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grelf

Drawing 3D perspective in a 2D canvas with plain JavaScript

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3D perspective is perfectly possible in the plain 2D canvas of HTML5/JavaScript without the overhead of any frameworks or libraries.

As an example I have recently created a small game in response to a GameDev challenge relating to DOOM.

InLab7_600x465.PNG

I was troubled by a bug in my display when the player moved close to walls. I sat down and made some diagrams to help me get my thinking straight and then I was able to solve the bug. I thought others might find my diagrams useful so I am adding them here.

perspective_side_600x450.pngperspective_plan_600x450.png

My aim is to demonstrate that 3D perspective is perfectly possible in the plain 2D graphics context. I believe that it is simplest for beginners to start in this way, getting familiar with JavaScript without the additional learning curves presented by the various frameworks.

You can read about what I have just done in relation to DOOM here (which has a link to my little game): https://www.grelf.net/predoom/info.html

The code was adapted from my earlier and more complex game, The Forest: https://www.myforest.uk/
(I now need to add a correction to the drawing of the mines in that program, having solved the bug).

 

 

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Nice, I liked the attention to detail on the phone booths!

Canvas (2D) is very versatile.  Have you considered how to optimise to boost things from ~1 fps to 30+ fps?  For example, batching, limiting upscale, caching rotations, integer positions, clip regions.  What current operations may be safely discarded?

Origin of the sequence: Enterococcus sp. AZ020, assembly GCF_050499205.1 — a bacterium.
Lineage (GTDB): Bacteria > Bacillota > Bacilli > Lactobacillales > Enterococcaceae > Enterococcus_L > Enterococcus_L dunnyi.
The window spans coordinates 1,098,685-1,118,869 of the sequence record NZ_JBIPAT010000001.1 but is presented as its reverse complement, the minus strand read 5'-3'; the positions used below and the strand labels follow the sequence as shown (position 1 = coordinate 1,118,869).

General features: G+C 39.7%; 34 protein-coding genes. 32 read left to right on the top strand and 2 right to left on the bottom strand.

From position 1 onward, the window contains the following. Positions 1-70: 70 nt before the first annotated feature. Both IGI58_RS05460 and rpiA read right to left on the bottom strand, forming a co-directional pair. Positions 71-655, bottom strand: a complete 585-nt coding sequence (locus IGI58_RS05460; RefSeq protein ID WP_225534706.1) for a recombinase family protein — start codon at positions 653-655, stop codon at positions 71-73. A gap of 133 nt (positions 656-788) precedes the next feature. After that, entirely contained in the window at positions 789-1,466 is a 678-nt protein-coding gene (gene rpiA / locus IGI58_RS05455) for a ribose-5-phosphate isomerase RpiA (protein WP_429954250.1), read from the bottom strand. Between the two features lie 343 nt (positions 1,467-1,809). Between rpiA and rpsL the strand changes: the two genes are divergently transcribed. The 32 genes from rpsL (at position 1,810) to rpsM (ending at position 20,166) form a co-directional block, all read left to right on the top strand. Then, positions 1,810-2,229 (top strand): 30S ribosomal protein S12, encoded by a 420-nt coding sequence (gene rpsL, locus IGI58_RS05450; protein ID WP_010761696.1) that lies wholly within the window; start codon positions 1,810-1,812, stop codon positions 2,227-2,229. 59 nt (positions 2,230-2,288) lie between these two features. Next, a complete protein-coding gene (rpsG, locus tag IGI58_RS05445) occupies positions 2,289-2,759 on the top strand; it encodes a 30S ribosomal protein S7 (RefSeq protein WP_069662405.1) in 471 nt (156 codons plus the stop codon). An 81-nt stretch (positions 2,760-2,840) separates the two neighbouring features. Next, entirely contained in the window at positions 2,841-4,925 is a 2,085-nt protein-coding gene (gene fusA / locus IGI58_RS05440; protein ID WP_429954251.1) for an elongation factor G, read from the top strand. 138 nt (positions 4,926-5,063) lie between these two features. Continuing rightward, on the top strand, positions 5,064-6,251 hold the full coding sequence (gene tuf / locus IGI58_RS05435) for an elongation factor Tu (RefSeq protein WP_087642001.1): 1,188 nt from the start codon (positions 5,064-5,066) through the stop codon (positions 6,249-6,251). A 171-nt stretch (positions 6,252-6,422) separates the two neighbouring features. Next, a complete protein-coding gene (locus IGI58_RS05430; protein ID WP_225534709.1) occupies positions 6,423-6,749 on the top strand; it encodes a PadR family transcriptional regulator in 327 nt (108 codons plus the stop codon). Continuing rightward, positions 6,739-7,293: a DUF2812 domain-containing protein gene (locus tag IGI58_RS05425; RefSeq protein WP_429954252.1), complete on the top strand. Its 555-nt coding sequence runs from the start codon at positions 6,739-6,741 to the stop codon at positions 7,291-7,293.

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Glad you liked it.

The "attention to detail" is because I am using some of my own photos for the graphics, just edited a bit to provide transparency for windows and alternative layers for animating such things as the opening of doors.

I have no requirement for going faster. My aim is to provide programs which will run on ANY device with an HTML5-capable browser, with a small loading time and without the user having to download anything else. I am also keen to encourage beginners to explore the creative possibilities of plain Javascript. I think I can see too many examples here of people trying to run before they can walk.

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1 hour ago, grelf said:

I have no requirement for going faster. My aim is to provide programs which will run on ANY device with an HTML5-capable browser, with a small loading time and without the user having to download anything else. I am also keen to encourage beginners to explore the creative possibilities of plain Javascript. I think I can see too many examples here of people trying to run before they can walk.

I see many of us here are building programs that run on any device with minor loading times.  Running those programs at interactive frame rates is often crucial to game-mechanics.  So why would performance not be a requirement of a proposed rendering technique intended to inspire beginners?

By way of comparison I'm currently working on a little game, set in a hilly forest.  All done as "3D" using Canvas (2D): a few dozen lines of code, hurtles along at 60fps on mobile, with CPU cycles to spare for audio and game loop.  Please hold your applause, I cheat a lot - such performance is only possible due to tricks and culling - it is not a general-purpose 3D engine.  Nor does it look as good as a real-time shaded environment might.

Which is my point.  WebGL + 3D frameworks are usually general-purpose and performant - they are the place a modern-day beginner should start.  Whereas software-emulated-3D approaches are history-book curios with narrow modern-era use cases.  If we're heading into curio then let's be curious :)

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